Law Office of Patrick Silva June 2017



MEAGAN SILVA Living Trusts and Injury Cases


June 2017



My dad’s life has been anything but easy. His own father passed away when my dad was just a few months old, leaving his mom single with seven kids. Both of them were originally from Mexico, and they worked for years as fruit pickers in the U.S. At 6 years old, he was picking strawberries from the vines. My dad remembers watching over his little sister as she crawled around in the shabby wooden box that served as her crib. Eventually, they decided to move out to California to meet up with a cousin, living in a wooden shed on a pig farm in Bloomington. Eventually, after saving up and doing odd jobs around the farm, and his mother cleaning local doctors’ offices and houses, they made it out to San Bernadino, to a nicer house and a better environment. But the whole family still worked to help them get by. For my 8-year-old dad’s part, he would spend his days outside the newly established Norton Air Force Base, shining shoes and bringing the money home to his mom. They subsisted on bags of beans, flour, rice, and a lot of hard, hard work. Eventually, my dad went into the Army. Every penny he made out there during the Korean War he sent back to his mom. He didn’t know she was setting aside almost all of it. When he came home, he had enough money saved up to buy a car with only cash. Eventually, he met and married my mom. With his persistent work ethic, he saved up the money to get through school, and became an industrial engineer. The way I remember him during my childhood, he never stopped working hard. He’d be up at 4 a.m. for a long run — he was fond of 5K and 10K races — then it’d be off to work until 6 p.m. But that’s not to say he didn’t have time for his family. He somehow managed to coach my baseball team in the midst of all this, not to mention that he and my mom raised five kids, each with a work ethic as fervent and driven as his.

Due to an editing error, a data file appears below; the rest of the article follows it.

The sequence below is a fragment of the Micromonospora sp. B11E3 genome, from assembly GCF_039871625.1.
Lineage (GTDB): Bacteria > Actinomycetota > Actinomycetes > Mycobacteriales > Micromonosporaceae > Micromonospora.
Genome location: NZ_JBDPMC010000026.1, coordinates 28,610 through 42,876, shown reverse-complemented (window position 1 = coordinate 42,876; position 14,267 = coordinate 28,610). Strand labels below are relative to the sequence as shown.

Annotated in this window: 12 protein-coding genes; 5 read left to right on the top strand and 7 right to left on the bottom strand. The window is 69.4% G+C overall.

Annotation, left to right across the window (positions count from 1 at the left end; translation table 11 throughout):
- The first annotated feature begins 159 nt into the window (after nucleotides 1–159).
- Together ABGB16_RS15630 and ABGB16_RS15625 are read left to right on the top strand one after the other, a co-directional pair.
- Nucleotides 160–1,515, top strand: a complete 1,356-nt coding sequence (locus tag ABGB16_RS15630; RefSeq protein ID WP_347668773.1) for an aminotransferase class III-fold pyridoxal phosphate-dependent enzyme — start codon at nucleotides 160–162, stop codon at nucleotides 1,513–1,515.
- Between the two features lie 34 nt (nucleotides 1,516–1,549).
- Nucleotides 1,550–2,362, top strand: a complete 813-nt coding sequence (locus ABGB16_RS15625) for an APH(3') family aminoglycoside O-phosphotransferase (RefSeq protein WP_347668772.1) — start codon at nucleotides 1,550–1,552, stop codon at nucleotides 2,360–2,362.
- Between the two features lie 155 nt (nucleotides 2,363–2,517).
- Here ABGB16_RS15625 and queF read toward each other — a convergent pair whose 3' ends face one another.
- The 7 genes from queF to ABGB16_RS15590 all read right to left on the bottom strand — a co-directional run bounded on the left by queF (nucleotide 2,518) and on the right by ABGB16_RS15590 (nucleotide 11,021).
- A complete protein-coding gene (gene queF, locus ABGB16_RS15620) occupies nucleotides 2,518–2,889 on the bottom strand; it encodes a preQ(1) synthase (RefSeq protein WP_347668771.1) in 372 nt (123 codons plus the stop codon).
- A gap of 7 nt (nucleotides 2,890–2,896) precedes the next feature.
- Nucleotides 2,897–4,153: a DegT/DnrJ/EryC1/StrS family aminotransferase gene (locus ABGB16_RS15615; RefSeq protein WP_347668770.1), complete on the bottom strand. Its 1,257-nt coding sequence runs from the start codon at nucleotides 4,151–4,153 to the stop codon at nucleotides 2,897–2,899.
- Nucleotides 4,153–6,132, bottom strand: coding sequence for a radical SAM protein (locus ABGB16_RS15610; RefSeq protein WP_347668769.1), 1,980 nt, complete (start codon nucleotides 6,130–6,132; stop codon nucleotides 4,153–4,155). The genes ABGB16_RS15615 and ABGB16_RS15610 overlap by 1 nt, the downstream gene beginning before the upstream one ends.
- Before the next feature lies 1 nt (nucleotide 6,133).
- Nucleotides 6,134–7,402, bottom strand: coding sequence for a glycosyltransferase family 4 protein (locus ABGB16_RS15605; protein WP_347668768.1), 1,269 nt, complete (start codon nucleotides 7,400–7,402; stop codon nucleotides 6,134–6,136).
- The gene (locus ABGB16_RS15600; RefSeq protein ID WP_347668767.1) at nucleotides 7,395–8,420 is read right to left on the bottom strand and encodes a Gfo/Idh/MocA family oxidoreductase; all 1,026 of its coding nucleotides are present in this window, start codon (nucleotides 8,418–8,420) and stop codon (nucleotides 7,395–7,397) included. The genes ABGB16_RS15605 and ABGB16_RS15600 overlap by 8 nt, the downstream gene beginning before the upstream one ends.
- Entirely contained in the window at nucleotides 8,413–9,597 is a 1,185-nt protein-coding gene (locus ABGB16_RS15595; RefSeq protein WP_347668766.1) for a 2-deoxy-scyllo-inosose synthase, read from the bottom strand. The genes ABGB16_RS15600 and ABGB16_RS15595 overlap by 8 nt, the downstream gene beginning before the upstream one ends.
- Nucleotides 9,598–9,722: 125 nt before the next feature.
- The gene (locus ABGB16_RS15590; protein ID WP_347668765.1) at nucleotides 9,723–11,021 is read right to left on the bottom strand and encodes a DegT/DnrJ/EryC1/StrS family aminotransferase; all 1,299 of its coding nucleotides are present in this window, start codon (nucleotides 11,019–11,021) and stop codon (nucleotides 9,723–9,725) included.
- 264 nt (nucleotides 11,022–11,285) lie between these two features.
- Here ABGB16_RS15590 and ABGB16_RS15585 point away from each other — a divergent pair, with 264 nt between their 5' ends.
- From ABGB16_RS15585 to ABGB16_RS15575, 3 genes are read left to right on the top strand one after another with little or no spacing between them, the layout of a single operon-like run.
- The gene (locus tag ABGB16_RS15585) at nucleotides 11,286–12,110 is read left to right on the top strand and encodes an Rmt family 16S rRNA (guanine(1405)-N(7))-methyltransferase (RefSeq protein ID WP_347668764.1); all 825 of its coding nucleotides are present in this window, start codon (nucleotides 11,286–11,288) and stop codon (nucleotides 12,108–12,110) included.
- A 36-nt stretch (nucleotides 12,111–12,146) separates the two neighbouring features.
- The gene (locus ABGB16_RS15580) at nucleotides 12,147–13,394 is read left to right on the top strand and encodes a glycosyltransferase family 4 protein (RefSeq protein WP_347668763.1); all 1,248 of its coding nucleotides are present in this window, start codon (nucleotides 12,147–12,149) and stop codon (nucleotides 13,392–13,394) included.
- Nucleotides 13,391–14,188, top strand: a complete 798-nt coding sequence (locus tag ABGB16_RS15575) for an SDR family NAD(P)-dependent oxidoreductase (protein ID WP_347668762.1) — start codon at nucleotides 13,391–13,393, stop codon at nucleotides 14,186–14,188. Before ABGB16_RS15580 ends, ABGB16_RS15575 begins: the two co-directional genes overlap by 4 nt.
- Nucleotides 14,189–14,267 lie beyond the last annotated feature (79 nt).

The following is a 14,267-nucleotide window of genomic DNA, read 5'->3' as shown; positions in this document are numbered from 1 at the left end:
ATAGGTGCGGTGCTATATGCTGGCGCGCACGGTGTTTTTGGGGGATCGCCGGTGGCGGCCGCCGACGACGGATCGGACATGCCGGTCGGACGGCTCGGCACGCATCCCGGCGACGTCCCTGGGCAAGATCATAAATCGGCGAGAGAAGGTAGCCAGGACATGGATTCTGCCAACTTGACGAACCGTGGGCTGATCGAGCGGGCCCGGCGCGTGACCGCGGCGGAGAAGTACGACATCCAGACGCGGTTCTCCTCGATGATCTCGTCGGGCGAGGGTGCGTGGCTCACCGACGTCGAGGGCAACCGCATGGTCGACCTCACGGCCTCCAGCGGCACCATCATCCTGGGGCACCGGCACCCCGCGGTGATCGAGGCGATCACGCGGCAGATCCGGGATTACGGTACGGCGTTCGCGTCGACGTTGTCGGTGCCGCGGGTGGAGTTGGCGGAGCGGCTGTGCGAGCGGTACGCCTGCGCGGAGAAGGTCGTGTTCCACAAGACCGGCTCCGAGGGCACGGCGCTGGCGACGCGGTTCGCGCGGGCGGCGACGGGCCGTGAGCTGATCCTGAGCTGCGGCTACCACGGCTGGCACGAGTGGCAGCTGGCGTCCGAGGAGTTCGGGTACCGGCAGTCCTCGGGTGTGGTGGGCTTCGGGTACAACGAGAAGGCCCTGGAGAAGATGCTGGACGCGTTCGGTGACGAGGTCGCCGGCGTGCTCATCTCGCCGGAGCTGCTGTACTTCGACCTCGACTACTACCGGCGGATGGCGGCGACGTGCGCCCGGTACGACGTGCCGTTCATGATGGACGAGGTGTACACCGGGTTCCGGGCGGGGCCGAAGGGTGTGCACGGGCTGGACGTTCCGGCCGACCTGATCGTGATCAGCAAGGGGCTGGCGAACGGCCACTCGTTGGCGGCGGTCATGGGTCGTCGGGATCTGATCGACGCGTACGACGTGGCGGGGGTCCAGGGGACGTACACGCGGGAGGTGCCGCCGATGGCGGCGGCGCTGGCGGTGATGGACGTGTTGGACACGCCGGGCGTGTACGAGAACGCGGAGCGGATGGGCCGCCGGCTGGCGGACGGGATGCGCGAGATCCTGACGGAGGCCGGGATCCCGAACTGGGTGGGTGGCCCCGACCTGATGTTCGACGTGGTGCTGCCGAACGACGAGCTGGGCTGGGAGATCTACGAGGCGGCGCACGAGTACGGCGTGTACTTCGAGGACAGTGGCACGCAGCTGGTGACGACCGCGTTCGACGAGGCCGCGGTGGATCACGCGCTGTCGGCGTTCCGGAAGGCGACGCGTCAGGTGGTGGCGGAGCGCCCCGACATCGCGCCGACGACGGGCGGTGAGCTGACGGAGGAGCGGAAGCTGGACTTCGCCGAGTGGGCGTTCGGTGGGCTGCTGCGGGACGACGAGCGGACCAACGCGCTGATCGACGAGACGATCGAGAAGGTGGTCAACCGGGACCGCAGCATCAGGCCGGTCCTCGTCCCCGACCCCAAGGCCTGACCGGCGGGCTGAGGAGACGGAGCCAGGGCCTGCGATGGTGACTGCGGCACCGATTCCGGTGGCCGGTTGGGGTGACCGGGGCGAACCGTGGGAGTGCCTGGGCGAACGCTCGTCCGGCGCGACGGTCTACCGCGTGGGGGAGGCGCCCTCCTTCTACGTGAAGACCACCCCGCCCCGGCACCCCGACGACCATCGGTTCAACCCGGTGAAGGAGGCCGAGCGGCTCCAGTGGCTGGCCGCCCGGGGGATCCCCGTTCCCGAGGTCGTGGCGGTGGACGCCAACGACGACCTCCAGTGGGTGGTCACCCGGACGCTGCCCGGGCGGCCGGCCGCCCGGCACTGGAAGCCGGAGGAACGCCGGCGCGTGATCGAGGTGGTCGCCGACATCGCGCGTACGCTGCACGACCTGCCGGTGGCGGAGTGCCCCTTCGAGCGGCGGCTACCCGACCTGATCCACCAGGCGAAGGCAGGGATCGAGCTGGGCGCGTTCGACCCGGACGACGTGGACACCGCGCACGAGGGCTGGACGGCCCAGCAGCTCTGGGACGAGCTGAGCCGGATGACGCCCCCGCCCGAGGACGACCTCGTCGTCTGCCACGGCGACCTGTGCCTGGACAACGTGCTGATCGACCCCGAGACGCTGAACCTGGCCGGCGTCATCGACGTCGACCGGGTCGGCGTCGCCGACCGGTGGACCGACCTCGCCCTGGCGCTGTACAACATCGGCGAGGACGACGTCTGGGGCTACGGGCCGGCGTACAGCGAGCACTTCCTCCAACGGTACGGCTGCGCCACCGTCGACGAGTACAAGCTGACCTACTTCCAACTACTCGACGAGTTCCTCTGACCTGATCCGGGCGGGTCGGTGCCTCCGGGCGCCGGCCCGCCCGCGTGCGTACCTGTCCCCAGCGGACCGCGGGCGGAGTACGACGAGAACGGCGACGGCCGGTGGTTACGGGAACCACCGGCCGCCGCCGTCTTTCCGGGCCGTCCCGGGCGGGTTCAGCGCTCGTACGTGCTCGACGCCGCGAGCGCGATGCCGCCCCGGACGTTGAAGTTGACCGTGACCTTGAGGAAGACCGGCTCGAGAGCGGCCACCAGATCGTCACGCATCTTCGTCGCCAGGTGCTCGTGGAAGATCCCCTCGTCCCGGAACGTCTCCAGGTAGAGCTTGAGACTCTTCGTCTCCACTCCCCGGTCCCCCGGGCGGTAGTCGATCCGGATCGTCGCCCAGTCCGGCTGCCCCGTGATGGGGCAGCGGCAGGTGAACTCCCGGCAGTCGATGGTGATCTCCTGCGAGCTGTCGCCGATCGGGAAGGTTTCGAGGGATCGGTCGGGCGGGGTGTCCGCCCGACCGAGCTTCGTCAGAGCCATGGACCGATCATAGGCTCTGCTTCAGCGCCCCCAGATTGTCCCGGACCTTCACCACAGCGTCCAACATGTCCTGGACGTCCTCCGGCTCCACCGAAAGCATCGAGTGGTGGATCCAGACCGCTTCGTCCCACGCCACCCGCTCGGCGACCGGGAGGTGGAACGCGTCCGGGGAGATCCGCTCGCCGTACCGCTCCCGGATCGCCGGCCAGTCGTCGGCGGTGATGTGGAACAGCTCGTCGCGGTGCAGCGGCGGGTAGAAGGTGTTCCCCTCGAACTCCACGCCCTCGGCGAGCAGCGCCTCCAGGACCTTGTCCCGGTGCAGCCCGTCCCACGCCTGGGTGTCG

I see it as the quintessential rags-to-riches story. He was born without a father, the son of a fruit picker, and through his unending dedication to hard work, went on to raise five highly successful kids. Now, at 88 years old, he’s still going strong. He looks like he’s 65, and wakes up five days a week to get to the gym and work out. He’s out dancing almost every other week. No matter which way you look at him, he’s a deeply impressive figure. All of us kids are incredibly grateful for all the wisdom he’s imparted to each of us. This June 18 — Father’s Day — we’ll get together and remind him of the huge impact he’s had on our lives.

-Patrick Silva



Published by The Newsletter Pro •

Made with FlippingBook - Online catalogs